It’s a common childhood hobby to collect things. A collection is something that’s yours, something you can add too, and something you can show off to others. It’s engrained in our brains at a young age that holding onto things can bring you joy. When I was a kid, any object promising colorful clutter to my bedroom became a collection.
Growing up, I collected the following:
- Fairy Figurines
- Antique coke bottles
- Foreign coins
My various collections portray different phases of my childhood. They exemplify what I was interested in for a moment. The remnants of past collections would be stuffed away in a shoebox as I found new objects to line my window sill. As a kid, I was a conscious collector. I searched for things to add to my collections. I hunted in the yard for rocks, dug for old bottles at antique stores, and gathered coins from the countries I’d traveled too. When I was a kid, collecting brought me joy.
As an adult, collecting can be very different. I realized I was no longer a conscious collector. Unlike searching for the perfect rock in my yard, I would mindlessly buy another shirt because it was a buy one get one free sale. I collected everything. I bought sets of things so I’d have duplicates for no reason.
Eventually all the excess adds up and you realize that you’re mindlessly collecting. Judging by the number of things I used to own, I would consider the following as “collections” from my adulthood:
- Nail polish
- Punch/Rewards cards
My downfall was with beauty products. I fell victim to marketing and advertising and I threw hundreds of dollars into products I didn’t want or use. I was caught in the loop of waiting for the next best thing as my drawers filled up with yesterday’s crap.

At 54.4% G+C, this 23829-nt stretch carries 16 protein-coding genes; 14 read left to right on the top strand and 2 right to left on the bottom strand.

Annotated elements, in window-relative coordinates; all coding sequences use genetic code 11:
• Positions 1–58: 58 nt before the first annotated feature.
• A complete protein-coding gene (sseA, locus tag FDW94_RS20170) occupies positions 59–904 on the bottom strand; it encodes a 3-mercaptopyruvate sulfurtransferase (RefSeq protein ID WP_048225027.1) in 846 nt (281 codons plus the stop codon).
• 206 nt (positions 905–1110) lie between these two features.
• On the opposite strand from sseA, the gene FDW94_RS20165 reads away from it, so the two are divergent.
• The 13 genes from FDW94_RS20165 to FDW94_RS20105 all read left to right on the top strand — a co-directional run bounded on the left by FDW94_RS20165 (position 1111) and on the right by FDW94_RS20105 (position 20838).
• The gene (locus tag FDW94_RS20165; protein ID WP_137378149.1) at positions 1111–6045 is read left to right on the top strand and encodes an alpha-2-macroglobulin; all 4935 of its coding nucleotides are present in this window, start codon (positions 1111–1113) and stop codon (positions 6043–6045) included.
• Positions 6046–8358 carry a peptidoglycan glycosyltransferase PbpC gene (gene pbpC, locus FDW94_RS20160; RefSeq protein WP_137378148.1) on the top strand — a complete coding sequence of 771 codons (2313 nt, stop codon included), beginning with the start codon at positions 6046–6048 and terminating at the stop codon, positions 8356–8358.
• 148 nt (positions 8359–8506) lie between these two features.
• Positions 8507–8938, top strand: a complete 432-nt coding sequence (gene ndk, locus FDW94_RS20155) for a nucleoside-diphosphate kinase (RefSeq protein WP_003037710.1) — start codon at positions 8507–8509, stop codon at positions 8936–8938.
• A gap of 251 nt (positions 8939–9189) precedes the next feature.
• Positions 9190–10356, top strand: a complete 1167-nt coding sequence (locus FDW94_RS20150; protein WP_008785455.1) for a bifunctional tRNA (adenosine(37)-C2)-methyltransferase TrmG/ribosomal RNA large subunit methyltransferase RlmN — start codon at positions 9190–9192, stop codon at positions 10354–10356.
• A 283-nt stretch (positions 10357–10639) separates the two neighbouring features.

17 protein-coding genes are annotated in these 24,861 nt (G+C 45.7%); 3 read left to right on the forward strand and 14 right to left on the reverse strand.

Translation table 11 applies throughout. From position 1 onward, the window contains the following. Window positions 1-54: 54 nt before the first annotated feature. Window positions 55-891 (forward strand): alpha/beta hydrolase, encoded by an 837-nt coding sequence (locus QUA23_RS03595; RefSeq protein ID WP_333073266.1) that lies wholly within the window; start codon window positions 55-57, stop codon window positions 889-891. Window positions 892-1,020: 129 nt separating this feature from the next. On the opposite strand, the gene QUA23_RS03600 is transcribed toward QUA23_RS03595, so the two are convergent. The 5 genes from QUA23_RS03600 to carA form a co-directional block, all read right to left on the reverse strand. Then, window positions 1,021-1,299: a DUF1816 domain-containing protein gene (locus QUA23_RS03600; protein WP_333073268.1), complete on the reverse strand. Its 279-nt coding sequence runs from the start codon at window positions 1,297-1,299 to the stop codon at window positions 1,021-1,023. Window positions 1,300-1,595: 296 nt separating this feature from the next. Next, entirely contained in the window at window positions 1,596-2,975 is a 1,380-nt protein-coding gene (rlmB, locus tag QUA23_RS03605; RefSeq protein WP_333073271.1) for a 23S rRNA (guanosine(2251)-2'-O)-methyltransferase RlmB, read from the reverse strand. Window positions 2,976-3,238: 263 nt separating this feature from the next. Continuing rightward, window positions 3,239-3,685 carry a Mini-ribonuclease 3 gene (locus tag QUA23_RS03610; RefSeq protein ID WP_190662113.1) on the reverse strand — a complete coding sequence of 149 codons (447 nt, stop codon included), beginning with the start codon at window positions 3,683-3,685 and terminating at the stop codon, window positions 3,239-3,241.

The idea of collecting in relation to minimalism may seem completely contradictory to some. Having a collection of something may be grounds for dismissal amongst elite “minimalists” that think you can’t own anything. But as I’ve said before, minimalism is not a strict set of rules. It’s customizable to the individual and it’s a lifestyle not just a label.
Collections are tricky, but I do not consider them taboo. If your collection is functional and brings you joy, then it’s providing a meaning to your life; be prepared to define to yourself what that meaning is. Do you love reading your books repeatedly? Do you listen to record after record? Do you use crystals for spiritual healing? Are you saving coins for a tattoo fund? Are you a conscious collector?
Currently I conciously collect three things: coins, vinyl, and crystals/rocks
I downsized the collections that were gathered mindlessly and unintentionally. With the excess gone, I can focus on things that bring me joy. My record player is in need of replacing, but soon my records will get more use. I save coins for my rainy-day fund. I use crystals/rocks for my own spiritual well-being.
Thanks for listening!